Major accounting error and pilling problems impact Canada' first electronic toll highwaygreenspun.com : LUSENET : TimeBomb 2000 (Y2000) : One Thread
Major accounting error and pilling problems impact Canada' first electronic toll highway
Hwy. 407 suspends plate-denial process
TORONTO (CP) - The owner of Canada's first fully electronic toll highway is retooling its collection procedures in order to end a growing public relations nightmare for the Ontario government.
Highway 407's private operator, 407 International Inc., said Thursday it is temporarily suspending a policy of asking the province to refuse licence plate renewals to motorists with overdue accounts.
It's in response to a flood of complaints about accounting snafus from motorists, some of whom were getting invoices from a highway they've never even seen, let alone driven on.
As of Wednesday, some 110,000 customers were being denied as a result of not paying their 407 bills, even though some of them may have been billed in error, the company said.
To date, some 80,000 more have opted to settle their accounts and pay a $30 administration fee in order to renew their plates.
The company has no idea how many were billed in error, largely because of technical problems with its customer support system, president Jose Maria Lopez de Fuentes said in a statement.
''We think that some of these people may have legitimate concerns about their invoices, but they couldn't get anyone on the phone to hear them,'' Lopez de Fuentes said.
''They couldn't reach us by phone and were given little option but to pay their bills.''
Word of the changes came just one day after Premier Mike Harris declared the highway's billing system a ''screw-up'' and promised swift action to fix the mess.
Customers with bills they believe were incorrect will be able to access a ''dispute resolution process'' whether they have paid them or not, the company said. Plate renewals were reinstated Thursday.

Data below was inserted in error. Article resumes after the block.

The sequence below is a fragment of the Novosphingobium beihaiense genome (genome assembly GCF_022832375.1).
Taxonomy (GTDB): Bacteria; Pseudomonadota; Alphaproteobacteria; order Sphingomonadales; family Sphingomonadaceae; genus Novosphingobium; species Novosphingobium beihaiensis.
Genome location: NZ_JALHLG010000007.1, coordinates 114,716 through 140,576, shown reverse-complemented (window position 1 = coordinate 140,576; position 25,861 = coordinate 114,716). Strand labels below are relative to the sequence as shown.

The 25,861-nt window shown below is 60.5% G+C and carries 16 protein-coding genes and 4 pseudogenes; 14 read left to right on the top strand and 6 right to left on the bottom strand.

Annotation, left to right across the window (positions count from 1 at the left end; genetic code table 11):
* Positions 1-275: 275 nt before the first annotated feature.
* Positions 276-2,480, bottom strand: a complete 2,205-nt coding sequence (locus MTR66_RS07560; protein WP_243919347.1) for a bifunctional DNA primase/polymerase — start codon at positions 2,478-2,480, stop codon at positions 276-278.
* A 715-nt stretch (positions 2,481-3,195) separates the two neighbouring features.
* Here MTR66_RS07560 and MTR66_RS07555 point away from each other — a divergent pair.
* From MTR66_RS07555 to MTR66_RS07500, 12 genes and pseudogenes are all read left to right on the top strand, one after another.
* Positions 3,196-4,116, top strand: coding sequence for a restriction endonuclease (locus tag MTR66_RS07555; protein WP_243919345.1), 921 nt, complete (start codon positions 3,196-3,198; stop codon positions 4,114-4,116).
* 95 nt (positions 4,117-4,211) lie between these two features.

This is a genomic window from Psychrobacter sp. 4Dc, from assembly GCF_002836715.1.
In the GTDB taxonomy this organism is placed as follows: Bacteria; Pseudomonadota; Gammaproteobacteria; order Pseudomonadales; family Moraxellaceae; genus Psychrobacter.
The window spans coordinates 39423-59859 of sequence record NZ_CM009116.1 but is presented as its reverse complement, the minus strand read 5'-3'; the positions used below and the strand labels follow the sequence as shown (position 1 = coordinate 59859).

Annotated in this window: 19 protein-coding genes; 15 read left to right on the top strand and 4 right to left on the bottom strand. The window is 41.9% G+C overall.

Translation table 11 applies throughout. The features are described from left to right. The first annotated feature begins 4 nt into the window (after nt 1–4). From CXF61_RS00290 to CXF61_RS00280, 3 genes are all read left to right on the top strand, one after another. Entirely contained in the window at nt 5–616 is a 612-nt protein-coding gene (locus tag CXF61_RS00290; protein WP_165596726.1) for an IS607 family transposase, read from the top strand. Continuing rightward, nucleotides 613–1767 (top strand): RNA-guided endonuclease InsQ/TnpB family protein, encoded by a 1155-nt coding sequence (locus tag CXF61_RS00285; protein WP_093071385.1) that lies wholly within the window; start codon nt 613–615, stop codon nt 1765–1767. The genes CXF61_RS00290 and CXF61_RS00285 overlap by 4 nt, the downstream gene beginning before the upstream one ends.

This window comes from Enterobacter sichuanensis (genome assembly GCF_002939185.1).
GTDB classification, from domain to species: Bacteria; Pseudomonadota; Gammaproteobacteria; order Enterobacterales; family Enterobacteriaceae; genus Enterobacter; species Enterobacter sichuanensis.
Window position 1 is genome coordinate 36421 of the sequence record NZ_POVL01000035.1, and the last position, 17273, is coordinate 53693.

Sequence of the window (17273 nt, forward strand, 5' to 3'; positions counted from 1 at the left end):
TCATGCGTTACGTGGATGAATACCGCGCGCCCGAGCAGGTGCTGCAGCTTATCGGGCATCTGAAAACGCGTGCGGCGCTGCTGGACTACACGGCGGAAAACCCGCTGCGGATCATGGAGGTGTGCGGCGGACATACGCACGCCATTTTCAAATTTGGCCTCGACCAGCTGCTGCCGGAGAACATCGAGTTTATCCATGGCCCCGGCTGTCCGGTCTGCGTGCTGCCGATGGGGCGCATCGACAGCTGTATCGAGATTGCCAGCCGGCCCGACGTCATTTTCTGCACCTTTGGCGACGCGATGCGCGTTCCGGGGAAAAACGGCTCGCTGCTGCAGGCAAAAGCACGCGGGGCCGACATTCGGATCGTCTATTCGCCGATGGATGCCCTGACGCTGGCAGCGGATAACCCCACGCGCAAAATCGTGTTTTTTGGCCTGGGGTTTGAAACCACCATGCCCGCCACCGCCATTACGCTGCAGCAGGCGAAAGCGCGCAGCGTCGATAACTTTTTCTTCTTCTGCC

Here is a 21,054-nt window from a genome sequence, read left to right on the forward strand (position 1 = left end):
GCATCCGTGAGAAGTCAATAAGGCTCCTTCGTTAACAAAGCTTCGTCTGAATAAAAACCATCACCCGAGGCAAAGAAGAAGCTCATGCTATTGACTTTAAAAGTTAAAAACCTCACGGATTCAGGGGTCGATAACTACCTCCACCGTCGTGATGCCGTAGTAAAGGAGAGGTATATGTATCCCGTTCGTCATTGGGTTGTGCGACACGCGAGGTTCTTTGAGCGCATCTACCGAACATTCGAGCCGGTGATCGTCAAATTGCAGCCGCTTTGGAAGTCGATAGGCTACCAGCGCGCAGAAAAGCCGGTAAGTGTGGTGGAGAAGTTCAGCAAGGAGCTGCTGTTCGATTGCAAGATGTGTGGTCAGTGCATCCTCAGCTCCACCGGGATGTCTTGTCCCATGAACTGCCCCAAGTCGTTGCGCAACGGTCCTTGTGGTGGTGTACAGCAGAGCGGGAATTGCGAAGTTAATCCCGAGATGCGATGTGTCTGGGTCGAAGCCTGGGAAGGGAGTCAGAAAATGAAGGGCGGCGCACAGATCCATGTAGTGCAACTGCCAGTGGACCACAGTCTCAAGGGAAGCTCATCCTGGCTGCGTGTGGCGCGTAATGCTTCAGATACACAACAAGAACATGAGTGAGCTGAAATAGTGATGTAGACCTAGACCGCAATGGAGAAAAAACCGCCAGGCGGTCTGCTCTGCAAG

Anyone who has their bill reviewed and is found to still owe money will again face denials in the future until the bill is paid.
Transportation Minister David Turnbull said the company has installed a new phone system and beefed up staff levels in order to deal with customer complaints.
Customers will also be able to file appeals to an independent arbitrator via e-mail, fax or regular mail, Turnbull said.
But critics said Thursday that the government should not be in the business of enforcing bill collection for private companies and should cancel plate denial for 407 users altogether.
It may well be unconstitutional to deny a motorist the right to drive their car simply because they haven't paid a bill to a private company, Liberal transportation critic Michael Gravelle said.
''The government decided to act as a Cadillac collection agency for the 407,'' Colle said. ''This temporary suspension of vehicle plate denial has to be a permanent suspension. It's totally inappropriate.''
The province, which sold the road to a consortium of private operators for $3.1 billion last spring, will also appoint an independent auditor who will ensure through random audits at least four times a year that the system is working smoothly, Turnbull added.
The road north of Toronto was built to ease traffic snarls along Highway 401, Canada's busiest highway. It netted the government a profit of about $1.6 billion.
-- Carl Jenkins (Somewherepress@aol.com), February 25, 2000